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5 Tips to Hacking Distribution Requirement Planning in the Food and Beverage Industry

Best Practices Demand Planning Emerging Trends Inventory Optimization & Management S&OP
08/10/2020

The Food Waste Reduction Roadmap Report of 2019 show that a third of food, which includes beverages, is wasted around the world. Further analysis of the ongoing waste across the food and beverage production chain in the United Kingdom highlights the fact that retailers waste 261,000 tons of food items while manufacturers waste 1,850,000 tons of ingredients producing food.

In the United States, the figures are higher. The Food and Drug Agency says approximately 40% of food items and ingredients are wasted across the supply chain which accounted for $161billion. To tackle food waste, agencies across the world have been created to reduce waste by educating the masses and proselytizing about the importance of technology.

Although educating the masses is part of the plan, more emphasis has been placed on manufacturers and retailers in the food and beverage industry. So much so, that the Food Loss and Waste Champion price was established in the US to encourage manufacturers and retailers to participate in reducing waste.

How Food and Beverage Ingredients Waste

The food and beverage production process are where the majority of the waste occurs. This is due to the challenges with forecasting product demand, short shelf-life, an uncoordinated supply chain, and inventory management. One example of this occurred within Coke farms where growers delivered a ton of strawberries stacked 5ft high only to be told, “No”. The berries were brought in a day late which left them on the verge of decay.

In this scenario, the brunt of this waste or loss is borne by both parties as the ingredient grower does not get paid, while the beverages manufacturer will not meet the demand timeline of its customers. The lack of communication, inadequate inventory management, and an uncoordinated supply chain points all point to challenges with distribution planning.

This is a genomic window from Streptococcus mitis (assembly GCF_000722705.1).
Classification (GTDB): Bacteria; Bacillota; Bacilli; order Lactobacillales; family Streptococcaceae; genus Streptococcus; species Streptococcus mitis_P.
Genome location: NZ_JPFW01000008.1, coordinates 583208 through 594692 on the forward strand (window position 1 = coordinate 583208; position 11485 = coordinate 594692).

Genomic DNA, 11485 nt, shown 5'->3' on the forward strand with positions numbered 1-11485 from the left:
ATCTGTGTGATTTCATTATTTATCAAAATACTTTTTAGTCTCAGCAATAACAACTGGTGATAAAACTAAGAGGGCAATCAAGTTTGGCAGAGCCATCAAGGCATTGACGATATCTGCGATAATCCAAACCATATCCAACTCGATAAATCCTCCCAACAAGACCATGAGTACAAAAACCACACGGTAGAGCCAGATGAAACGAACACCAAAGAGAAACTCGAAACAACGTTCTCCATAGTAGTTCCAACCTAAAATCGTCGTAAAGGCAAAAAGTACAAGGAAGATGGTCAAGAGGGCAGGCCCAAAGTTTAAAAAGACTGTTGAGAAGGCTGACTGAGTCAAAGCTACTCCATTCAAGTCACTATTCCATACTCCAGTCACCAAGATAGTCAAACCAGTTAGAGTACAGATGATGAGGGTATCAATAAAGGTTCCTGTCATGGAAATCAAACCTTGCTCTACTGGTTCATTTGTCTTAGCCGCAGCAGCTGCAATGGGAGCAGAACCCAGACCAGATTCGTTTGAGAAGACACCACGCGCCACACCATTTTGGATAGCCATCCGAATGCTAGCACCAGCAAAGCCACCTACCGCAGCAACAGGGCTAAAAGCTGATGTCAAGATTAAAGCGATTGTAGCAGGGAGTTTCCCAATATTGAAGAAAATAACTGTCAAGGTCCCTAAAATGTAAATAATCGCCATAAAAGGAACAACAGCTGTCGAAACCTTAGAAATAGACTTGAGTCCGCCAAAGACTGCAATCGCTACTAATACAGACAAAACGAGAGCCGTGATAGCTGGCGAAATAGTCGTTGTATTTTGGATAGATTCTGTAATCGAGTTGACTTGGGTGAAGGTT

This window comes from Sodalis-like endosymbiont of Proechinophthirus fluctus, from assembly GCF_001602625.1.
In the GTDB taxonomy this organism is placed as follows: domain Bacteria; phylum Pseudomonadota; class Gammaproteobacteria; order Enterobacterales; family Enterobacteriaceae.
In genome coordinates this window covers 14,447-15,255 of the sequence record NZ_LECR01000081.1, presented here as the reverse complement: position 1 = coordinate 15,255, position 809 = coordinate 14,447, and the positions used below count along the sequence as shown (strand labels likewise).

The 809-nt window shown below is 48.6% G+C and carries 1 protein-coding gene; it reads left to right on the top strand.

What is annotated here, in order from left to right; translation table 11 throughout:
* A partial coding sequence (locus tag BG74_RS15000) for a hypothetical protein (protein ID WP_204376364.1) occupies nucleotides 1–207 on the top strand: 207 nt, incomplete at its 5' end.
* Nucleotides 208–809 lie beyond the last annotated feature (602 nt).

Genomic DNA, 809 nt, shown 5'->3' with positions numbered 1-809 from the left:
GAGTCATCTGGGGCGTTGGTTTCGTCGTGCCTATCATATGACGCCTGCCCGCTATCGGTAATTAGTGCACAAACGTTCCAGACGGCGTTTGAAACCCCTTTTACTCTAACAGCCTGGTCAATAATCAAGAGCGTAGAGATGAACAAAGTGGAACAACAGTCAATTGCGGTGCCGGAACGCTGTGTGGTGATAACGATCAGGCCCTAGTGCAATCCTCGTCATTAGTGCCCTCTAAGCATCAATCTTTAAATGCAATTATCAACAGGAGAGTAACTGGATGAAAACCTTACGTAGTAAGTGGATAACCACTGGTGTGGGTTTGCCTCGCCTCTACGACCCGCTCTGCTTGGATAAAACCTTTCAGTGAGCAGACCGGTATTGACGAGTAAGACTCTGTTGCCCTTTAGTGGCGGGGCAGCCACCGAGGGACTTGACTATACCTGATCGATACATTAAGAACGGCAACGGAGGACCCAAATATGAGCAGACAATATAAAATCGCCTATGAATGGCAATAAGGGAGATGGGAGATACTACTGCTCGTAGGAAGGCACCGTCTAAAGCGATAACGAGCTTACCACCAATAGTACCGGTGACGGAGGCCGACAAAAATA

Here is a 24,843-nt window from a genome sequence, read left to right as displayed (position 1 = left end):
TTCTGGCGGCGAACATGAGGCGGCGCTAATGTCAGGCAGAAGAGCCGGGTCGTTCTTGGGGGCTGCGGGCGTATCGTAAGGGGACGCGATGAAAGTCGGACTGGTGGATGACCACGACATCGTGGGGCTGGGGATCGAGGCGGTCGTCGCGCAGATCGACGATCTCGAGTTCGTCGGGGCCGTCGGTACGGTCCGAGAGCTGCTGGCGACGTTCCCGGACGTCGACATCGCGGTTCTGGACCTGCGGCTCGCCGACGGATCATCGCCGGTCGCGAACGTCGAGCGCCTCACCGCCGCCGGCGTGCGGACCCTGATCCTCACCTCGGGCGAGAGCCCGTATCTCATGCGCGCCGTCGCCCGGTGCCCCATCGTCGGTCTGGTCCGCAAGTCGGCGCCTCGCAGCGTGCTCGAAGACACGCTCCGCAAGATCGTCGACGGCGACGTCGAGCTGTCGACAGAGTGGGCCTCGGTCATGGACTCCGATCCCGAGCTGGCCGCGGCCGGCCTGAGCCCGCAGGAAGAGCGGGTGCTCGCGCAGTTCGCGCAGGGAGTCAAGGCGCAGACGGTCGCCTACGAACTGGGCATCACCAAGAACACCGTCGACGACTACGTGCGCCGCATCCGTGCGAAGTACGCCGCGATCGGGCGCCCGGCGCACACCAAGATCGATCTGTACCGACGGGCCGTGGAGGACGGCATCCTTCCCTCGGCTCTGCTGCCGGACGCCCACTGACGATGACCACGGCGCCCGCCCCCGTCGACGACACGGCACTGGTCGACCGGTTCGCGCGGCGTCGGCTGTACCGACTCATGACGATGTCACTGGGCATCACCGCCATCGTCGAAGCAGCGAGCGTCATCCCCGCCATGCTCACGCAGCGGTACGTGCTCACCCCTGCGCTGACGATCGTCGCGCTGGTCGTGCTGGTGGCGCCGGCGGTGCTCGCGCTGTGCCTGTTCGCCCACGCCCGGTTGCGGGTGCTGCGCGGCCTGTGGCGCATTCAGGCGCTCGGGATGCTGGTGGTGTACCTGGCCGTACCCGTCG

This scenario also plays out across diverse stages of the supply chain. They can be seen in the number of frozen dinners which are being dumped by the truckload and the tons of ingredients wasting away in storage centers due to distribution planning challenges. As for industry stakeholders, the number of times you have asked, “What do I do with these ingredients or products?” highlights just how prevalent these challenges are.

To eliminate these challenges, here are five timely tips specifically for manufacturers in the food and beverage industry to enhance your distribution requirement planning processes.

5 Important Tips to Optimize Your Distribution Requirement Planning Procedures

1. Utilization of demand forecasting
Demand forecasting involves applying data analysis to accurately estimate the probable demand for your products or ingredients. This means it applies to every part of the food and beverages supply chain. Producers of raw ingredients are expected to make forecasts for the demand of their ingredients while manufacturers must gauge the demands of the consumer.

The demand forecasting process leverages historical sales data, events tied to specific sales timelines, and the state of the market to determine future requirements. Accurate demand forecasting leads to increased accuracy when calculating your plant’s time-phased inventory needs. Understanding your demand cycle is an important factor in reducing food waste.

2. Optimize blanket ordering processes – The use of blanket orders that support multiple delivery dates is the general standard in the food and beverage industry. For most manufacturers, once a blanket order is made, inventory lists are immediately updated to state that the needed ingredients are available even when they have not been delivered.